Beadwork, Polyhedra


As you may have guessed from the kaleidocycle, I like making geometric shapes out of beads! The first shape I tried was a dodecahedron (or an icosahedron, depending on how you look at it). Here’s a photo of the finished piece.


I made this a few years ago but it’s still one of my favourites. The shape is made up of a lot of individual peyote ovals (like a triangle but with only two points, I learnt about them from Diane Fitzgerald’s book Shaped Beadwork).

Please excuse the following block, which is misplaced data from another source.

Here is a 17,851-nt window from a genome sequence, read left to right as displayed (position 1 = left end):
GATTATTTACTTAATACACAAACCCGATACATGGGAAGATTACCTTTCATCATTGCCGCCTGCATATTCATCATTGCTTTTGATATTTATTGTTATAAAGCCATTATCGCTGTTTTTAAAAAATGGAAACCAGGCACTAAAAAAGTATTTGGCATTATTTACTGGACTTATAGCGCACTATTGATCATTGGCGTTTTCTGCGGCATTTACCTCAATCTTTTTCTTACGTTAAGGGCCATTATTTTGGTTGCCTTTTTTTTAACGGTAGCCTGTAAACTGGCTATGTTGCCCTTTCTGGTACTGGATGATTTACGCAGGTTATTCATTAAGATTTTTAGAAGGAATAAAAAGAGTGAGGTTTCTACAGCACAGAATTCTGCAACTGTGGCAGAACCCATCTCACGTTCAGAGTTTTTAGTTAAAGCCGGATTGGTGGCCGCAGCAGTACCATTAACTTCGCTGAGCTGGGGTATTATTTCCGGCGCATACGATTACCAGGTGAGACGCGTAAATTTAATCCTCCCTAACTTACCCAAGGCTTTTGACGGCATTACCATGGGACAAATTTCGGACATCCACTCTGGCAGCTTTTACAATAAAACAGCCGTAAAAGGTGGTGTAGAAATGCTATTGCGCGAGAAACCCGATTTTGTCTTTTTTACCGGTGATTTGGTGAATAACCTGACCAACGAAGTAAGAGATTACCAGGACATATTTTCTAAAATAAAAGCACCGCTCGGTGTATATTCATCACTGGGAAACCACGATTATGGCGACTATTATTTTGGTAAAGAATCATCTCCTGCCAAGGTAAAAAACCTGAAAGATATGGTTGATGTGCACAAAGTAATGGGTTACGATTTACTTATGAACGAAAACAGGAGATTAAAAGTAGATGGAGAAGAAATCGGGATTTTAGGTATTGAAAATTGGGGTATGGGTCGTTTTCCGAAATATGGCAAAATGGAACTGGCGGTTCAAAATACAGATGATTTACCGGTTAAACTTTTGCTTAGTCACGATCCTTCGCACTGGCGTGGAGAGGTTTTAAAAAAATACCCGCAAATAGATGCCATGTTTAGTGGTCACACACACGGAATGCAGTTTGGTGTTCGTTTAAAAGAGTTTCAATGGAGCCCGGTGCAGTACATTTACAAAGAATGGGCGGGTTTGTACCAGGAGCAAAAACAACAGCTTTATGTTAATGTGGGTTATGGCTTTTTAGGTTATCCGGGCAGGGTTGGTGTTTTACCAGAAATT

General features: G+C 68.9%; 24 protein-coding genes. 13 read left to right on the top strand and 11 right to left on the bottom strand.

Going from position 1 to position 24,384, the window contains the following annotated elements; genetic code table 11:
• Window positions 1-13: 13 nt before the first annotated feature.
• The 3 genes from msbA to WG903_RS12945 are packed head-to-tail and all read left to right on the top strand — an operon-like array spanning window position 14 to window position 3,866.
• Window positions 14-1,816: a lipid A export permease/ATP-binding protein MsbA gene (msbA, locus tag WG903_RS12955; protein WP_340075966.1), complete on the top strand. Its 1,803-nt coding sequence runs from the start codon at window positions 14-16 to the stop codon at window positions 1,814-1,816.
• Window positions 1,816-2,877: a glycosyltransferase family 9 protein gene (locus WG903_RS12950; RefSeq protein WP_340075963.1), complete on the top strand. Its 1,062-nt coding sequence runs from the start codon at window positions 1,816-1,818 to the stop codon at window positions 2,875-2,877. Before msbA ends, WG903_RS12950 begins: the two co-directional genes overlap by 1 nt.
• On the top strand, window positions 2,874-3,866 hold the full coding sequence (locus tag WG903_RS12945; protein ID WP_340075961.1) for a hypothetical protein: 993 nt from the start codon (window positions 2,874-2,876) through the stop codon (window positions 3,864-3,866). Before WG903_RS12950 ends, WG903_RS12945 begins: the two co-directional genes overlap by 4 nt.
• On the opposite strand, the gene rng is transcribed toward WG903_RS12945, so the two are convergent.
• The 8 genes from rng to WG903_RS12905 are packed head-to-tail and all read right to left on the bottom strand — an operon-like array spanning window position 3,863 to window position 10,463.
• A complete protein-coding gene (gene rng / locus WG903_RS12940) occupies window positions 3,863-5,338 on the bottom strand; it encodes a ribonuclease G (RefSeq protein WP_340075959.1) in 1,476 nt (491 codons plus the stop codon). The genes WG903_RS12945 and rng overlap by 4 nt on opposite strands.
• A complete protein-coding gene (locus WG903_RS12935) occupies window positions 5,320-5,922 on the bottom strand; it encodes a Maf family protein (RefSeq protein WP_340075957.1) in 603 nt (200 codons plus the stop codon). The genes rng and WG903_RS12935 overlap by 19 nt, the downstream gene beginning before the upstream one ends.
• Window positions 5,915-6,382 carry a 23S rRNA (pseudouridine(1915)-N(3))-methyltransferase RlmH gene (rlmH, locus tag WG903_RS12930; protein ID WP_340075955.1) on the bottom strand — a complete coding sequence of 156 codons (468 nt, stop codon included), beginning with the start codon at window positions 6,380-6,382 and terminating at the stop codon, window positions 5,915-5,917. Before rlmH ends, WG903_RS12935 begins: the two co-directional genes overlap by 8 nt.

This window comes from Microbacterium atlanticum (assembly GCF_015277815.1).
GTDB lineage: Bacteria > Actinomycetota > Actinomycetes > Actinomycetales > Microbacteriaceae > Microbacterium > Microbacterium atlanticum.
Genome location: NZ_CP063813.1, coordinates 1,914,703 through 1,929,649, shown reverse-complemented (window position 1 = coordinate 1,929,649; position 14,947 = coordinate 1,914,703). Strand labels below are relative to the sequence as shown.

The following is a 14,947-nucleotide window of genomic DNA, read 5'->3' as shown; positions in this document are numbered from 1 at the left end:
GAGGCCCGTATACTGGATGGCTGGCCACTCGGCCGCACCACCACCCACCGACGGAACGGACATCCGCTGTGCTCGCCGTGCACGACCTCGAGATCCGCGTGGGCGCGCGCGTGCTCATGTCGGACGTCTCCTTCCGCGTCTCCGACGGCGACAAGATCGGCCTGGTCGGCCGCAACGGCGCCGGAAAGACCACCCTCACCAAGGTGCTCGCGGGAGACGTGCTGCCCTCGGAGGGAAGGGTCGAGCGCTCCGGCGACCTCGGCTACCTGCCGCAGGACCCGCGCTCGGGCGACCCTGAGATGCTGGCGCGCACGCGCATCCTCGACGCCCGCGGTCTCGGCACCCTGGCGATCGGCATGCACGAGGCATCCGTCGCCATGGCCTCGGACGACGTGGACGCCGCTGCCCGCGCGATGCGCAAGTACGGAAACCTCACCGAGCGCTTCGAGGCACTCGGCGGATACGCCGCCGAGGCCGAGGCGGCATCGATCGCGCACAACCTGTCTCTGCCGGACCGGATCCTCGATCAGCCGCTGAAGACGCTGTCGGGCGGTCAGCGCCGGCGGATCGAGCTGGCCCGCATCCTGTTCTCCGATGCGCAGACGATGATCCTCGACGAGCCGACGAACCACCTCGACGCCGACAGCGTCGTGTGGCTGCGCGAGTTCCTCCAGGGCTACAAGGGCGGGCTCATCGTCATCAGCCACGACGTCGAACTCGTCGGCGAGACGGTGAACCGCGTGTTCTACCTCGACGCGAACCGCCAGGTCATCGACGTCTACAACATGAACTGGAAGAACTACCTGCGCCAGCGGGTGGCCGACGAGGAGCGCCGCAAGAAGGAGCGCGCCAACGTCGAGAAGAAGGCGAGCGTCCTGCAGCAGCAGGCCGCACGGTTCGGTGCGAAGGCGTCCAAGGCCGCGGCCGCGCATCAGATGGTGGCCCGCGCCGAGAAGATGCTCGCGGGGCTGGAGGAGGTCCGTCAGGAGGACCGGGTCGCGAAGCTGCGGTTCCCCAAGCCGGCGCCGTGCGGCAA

If you think of it as a dodecahedron then five of the ovals (or rather, five half-ovals) make up each hexgonal face, while if you think of it as an icosahedron then each oval corresponds to an edge.

Each oval is one of five colours, but they occur in a different order in each hexagonal face. After a bit of reading I found out that this is because the symmetries of a dodecahedron (or icosahedron, they’re essentially the same) are the same as a particular permutation group. (Or in full maths detail: its symmetry group is isomorphic to the alternating group A5, which is the group of all even permutations of a set of 5 elements.) So not only does it look cool it has some pretty neat maths behind it as well!